Having a family pet pass away is a traumatic event for anybody, whether young or old, but new research into delaying the effects of ageing in animals could see dogs live significantly longer lives.
A trial currently underway at the University of Washington's Dog Ageing Project is investigating potential therapeutic strategies that could increase the healthy years enjoyed by our canines.
"We believe that improving healthy lifespan in pet dogs is a worthy goal in and of itself. To be clear, our goal is to extend the period of life in which dogs are healthy, not prolong the already difficult older years," the researchers write on the project's website. "Imagine what you could do with an additional two to five years with your beloved pet in the prime of his or her life. This is within our reach today."
The trial involves 32 middle-aged dogs (6–9 years old, depending on the breed), that are being treated with the FDA-approved drug, rapamycin.
Rapamycin, also known as sirolimus, is used to prevent organ transplant rejection in human patients, and also to fight cancer. In low doses, rapamycin appears to slow ageing processes, with studies showing that it can increase the lifespan of mice and other organisms.
"If rapamycin has a similar effect in dogs – and it's important to keep in mind we don't know this yet – then a typical large dog could live two to three years longer, and a smaller dog might live four years longer," geneticist Daniel Promislow told Sarah Knapton at The Telegraph. "More important than the extra years, however, is the improvement in overall health during ageing that we expect rapamycin to provide."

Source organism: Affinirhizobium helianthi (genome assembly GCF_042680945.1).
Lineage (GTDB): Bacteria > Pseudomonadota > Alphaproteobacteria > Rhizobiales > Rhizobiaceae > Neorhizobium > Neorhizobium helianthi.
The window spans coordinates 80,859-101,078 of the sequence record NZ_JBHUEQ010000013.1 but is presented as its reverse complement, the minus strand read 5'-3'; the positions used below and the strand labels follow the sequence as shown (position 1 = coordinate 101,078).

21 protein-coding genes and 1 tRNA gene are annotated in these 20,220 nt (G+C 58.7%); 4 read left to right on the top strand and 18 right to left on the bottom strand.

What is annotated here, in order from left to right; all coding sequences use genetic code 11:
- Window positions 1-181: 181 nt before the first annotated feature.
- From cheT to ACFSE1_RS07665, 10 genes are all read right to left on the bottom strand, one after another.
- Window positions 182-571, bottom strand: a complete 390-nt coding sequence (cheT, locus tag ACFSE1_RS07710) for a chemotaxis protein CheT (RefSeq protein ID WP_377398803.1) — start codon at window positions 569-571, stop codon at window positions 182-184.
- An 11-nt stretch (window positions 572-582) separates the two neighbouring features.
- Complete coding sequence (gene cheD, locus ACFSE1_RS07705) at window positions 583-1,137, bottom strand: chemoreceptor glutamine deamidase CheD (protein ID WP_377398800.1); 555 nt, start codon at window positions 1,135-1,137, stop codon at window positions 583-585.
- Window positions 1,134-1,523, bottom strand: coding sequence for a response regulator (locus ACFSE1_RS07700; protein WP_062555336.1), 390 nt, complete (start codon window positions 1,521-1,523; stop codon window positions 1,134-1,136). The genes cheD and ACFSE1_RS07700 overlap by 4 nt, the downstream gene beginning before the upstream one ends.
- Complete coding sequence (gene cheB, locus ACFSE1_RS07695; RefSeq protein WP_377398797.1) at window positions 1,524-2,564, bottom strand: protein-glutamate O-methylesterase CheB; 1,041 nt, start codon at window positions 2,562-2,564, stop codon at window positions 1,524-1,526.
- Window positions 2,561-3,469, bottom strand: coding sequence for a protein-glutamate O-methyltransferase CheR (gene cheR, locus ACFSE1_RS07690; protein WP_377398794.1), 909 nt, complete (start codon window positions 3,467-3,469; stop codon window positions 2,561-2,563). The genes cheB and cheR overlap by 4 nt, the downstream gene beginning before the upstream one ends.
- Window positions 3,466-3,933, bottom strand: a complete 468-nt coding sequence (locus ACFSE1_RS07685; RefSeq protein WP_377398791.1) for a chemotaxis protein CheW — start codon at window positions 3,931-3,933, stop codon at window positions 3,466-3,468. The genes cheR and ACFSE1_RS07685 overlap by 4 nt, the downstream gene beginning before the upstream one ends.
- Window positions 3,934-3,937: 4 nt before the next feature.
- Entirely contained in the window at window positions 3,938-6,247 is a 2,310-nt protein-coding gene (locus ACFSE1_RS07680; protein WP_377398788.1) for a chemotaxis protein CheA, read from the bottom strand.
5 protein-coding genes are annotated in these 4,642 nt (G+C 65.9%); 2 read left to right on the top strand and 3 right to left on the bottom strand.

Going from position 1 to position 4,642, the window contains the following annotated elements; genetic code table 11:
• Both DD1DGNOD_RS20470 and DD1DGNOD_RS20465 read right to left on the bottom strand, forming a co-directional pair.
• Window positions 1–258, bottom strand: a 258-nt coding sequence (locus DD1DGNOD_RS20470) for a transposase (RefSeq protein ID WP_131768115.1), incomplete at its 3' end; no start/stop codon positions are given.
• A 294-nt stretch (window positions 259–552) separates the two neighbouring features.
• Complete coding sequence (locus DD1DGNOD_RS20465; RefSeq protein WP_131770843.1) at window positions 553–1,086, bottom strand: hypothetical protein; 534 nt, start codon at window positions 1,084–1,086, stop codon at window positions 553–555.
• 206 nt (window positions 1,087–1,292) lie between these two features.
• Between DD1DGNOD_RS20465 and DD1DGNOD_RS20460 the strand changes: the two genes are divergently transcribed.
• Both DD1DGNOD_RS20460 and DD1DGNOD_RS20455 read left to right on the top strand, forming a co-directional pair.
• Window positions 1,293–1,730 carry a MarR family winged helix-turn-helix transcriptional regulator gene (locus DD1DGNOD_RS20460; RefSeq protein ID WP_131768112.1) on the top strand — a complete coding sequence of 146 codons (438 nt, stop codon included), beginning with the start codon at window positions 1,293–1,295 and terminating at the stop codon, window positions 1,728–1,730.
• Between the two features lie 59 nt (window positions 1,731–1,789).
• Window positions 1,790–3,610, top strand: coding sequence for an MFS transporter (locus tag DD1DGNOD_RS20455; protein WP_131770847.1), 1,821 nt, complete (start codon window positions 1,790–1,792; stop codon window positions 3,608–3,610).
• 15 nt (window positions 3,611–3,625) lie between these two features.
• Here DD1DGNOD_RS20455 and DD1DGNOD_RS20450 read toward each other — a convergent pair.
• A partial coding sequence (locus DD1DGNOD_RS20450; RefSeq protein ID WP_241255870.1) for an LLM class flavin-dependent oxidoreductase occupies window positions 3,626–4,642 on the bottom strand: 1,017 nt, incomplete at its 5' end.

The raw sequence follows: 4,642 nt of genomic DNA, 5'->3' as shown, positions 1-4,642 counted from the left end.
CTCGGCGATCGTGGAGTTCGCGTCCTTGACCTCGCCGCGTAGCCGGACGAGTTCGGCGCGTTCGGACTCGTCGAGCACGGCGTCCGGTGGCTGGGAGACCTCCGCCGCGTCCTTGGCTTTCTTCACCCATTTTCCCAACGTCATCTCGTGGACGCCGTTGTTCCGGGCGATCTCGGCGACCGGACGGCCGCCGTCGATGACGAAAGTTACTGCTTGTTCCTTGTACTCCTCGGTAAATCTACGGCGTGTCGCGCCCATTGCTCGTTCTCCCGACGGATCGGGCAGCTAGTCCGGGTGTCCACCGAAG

The researchers are looking to see how rapamycin affects the dogs' heart function, immune function, activity, body weight, and cognitive measures. After the 3- to 6-month trial is complete, the dogs will be monitored to see whether there are any significant improvements to their healthy ageing and lifespan.
A longer trial is also being run on a second cohort of middle-aged dogs, and based on the results in mice, the researchers anticipate rapamycin will extend the healthy lifespan of middle-aged dogs by up to five years. If the results are successful, it's quite possible that the benefits may extend to cats also – let alone other species.
In addition to intervention trials with rapamycin, the researchers are also conducting a longitudinal study of ageing in pet dogs, following animals throughout their lives to try to understand why some dogs live long, healthy lives, while others succumb to diseases such as cancer, kidney failure, and dementia.
"If we can understand how to improve the quality and length of life, it's good for our pets and good for us," said Promislow. "It's win-win."